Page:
Yesterday (Monday 9th February 2015) in the Boothroyd Room of Portcullis House, the House of Commons' Public Accounts Committee chaired by Margaret Hodge met to receive evidence for their inquiry into Care for people with learning disabilities.
As noted on Twitter by Chris Hatton, there was a real disconnect between the mood of the Select Committee and those witnesses appearing in the second half of the hearing.
Those witnesses were: Una O'Brien, Permanent Secretary, and Jon Rouse, Director General, Social Care, Local Government and Care Partnerships, Department of Health, and Simon Stevens, Chief Executive, and Jane Cummings, Chief Nursing Officer, NHS England.
There was a feisty attitude to the committee members questioning as to why the stated target to move approximately 3,000 Learning Disabled (LD) and/or Autistic Spectrum Disorder (ASD) people out of units following the outrage of Winterbourne View by June 2014 failed.
This was a target that had little bearing on the reality of how commissioning and supply works for LD/ASD people and although traction for the target wasn't helped by the 2012 health reforms, the cultural issues surrounding responsibility and accountability extend further back. It is therefore with a raised quizical eyebrow and copious amounts of salt that I took Simon Stevens commitment to "substantial transition" in the next eighteen months.
This isn't to disbelieve the sincerity of Simon when he states that they "cannot defend the indefensible" but rather that the siren voices of caveats and funding will lure his attempts onto the rocks.
The most significant exchange for me starts at 16:37:30 when Austin Mitchell, whose questioning style is generally languid, starts discussing the failure of the money to follow the LD/ASD individual and that there are disincentives in local authority funding to facilitate the transfer into the community.
This point re local authority funding is vitally important to grasp. To explain, lets use another NHS and local authority cooperation - the transfer of elderly people with care needs out of hospital and into community facilities. This is a constant dialogue between the NHS and LAs with peak demand for flow happening in the winter. To meet the peak demand requires a market response to provide the community spaces and support required and markets respond to funding signals. Yet the funding flow from NHS to LAs operates as if the market capacity responds to a 'just in time' signal. Such an approach is fine if you have automated assembly lines but less so when the largest resource is people. If you are not prepared to pay for excess capacity then time lags will occur and any additional monies thrown at the problem as Jeremy Hunt has done is asking people to retrofit capacity.
So funding flow is important and consistency of funding is important to developing the market capacity required to enable the stated ambitions of Simon Stevens here. Austin Mitchell touches on this when finishing his question by suggesting that the process of transfer could be speeded up by a "fairer" funding settlement.
Simon Stevens response to this is to separate those trapped in the system for a long time (more than five years) and suggests using the dowry model that facilitated the closing of mental institutions in the 1980s with those who been in the system for three to six months where the CCGs or LAs will have to pick up the tab. Note that those who been in the system for 1-4 years aren't being considered in this response.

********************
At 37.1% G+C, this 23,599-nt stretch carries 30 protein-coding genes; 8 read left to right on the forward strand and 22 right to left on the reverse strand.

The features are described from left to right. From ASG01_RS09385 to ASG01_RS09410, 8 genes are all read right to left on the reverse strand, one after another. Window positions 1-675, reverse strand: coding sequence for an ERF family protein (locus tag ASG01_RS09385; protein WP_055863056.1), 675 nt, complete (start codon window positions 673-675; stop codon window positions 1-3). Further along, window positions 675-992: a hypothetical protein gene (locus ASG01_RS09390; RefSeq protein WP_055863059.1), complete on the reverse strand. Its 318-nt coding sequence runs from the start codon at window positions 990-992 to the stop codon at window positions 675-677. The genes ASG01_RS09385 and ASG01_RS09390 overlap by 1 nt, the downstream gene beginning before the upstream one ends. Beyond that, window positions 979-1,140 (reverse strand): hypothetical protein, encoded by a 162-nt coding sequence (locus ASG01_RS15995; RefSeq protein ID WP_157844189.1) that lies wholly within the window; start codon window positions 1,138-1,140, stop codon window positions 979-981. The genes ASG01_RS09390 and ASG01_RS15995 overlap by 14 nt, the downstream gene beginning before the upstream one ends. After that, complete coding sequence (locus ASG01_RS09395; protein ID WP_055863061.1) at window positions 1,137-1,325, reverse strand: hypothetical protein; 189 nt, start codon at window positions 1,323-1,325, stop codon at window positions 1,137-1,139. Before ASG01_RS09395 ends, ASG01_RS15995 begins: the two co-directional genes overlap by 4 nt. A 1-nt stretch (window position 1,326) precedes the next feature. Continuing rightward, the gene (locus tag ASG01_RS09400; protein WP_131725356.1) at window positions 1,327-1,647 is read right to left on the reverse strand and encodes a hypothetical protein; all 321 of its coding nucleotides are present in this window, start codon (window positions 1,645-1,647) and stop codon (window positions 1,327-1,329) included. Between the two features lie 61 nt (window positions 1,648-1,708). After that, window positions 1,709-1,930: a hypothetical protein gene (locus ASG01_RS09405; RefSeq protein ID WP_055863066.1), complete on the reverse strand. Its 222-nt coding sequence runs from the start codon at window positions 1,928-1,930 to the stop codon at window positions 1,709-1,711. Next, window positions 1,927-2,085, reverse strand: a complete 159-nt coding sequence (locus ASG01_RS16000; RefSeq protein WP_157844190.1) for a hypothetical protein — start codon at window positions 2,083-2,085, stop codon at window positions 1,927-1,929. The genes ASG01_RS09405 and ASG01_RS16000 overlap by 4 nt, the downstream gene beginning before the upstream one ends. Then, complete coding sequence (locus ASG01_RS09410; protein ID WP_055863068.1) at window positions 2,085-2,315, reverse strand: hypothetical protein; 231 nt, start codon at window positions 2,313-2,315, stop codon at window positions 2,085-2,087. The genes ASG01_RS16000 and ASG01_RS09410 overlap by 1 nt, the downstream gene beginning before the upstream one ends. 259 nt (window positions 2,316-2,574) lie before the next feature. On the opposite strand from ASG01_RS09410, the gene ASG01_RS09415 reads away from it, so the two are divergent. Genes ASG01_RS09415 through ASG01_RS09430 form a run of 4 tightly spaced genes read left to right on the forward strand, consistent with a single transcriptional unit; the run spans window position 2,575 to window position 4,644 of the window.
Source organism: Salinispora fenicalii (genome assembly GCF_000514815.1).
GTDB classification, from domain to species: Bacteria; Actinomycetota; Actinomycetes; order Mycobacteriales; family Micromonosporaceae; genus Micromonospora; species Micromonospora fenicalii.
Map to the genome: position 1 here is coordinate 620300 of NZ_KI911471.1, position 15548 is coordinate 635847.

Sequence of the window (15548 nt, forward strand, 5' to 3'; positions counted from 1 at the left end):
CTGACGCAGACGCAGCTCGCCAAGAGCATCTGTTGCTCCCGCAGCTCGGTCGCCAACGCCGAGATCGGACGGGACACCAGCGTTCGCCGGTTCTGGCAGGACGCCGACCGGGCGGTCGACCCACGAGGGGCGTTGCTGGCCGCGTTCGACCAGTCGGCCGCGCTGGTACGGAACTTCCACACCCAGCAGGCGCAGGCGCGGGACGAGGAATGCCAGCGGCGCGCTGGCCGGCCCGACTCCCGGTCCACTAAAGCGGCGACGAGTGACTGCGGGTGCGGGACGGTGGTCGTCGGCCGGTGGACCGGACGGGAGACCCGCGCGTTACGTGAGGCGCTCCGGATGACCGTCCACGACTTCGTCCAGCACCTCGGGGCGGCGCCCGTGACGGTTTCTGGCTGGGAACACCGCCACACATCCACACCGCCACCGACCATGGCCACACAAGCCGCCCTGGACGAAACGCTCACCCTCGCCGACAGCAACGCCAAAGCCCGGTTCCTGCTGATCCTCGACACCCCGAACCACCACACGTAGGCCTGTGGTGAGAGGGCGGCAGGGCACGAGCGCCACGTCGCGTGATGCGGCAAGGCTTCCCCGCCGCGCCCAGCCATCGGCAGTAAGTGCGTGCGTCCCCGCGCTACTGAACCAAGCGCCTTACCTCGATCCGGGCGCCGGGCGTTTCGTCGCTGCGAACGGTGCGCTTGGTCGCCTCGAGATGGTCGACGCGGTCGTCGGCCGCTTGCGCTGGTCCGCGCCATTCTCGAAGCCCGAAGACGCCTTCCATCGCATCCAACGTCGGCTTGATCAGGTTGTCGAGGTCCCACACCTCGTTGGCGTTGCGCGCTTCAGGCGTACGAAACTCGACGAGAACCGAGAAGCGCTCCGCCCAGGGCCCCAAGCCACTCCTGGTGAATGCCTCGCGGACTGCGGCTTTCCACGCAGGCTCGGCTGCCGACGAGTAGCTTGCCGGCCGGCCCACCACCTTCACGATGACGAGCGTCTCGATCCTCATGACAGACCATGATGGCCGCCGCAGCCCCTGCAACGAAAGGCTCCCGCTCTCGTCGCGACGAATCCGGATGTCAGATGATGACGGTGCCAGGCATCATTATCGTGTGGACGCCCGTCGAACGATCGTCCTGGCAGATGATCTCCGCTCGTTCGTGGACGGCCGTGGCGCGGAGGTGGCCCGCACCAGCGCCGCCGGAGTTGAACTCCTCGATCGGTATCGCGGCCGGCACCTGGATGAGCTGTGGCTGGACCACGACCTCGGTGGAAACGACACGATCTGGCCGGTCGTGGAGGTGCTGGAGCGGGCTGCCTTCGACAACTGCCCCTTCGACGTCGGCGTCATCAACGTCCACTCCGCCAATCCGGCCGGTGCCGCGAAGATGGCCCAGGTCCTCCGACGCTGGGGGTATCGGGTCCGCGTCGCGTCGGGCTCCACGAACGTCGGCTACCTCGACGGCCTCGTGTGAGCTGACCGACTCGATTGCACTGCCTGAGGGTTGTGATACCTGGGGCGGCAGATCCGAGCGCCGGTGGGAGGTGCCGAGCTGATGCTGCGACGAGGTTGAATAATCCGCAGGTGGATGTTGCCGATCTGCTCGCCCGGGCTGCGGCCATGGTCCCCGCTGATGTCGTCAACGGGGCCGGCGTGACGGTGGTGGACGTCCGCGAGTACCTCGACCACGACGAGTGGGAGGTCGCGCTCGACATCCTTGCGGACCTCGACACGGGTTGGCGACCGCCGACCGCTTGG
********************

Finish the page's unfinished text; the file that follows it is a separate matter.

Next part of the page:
Austin Mitchell then asks the killer question at 16:39:40: "so you think the funding is fair?"
To use cricketing metaphors, this was the equivalent of a medium paced mid-70s mph trundler bowling a 90+ mph throat-high bouncer that Mitchell Johnson would have been proud of. Watching Simon Stevens body language disintegrate faster than an English batsman facing Mitchell Johnson was quite amusing.
Simon then pulls himself together with the cop-out phrase "its an accident of history". Ladies and gentlemen - welcome to the bullshit zone.
I have to thank Austin Mitchell for asking the right question here as it exposed the thinking here as being limited to "Houston, we have a problem". I don't knock the acknowledgement as the journey has to start with this step but its clear that the stated aspirations as reported by David Brindle haven't remotely been thought through.
This is why two and a half years down the line, work around pooled budgets remains at the starting gate when discussed at the PAC yesterday. A fair settlement starts with what it means to live as a LD/ASD person in their community and to live life to the full. Not as Jane Cummings suggests "as normal as possible" but to live a messy life of their choosing. Any funding settlement needs to follow and facilitate those principles. Its why campaigns such as the LBBill are so important - these need to be legal rights. Those committee members agreeing with a rights-based approach should take note.
My lasting impression of yesterday was that any thinking around this was couched in terms of the conflict of funding streams between health and social care rather than cooperation. The contested space that is the Better Care Fund which is being used more to retain existing LA services than developing new cooperative working as the NHS resents the top-slicing occurring as they experience real terms cuts to their budget. Against this background, it felt as though costs were expected to be pushed from one part of the system to another. Any idea of "fairness" in funding was therefore a shocking concept.
The top-down instruction to get people out of ATUs isn't a bad thing but we need to pool our intelligence to design the mechanisms properly else we'll Heath Robinson the process and create problems down the line. So thinking of Apollo 13 again, this scene resonates somewhat...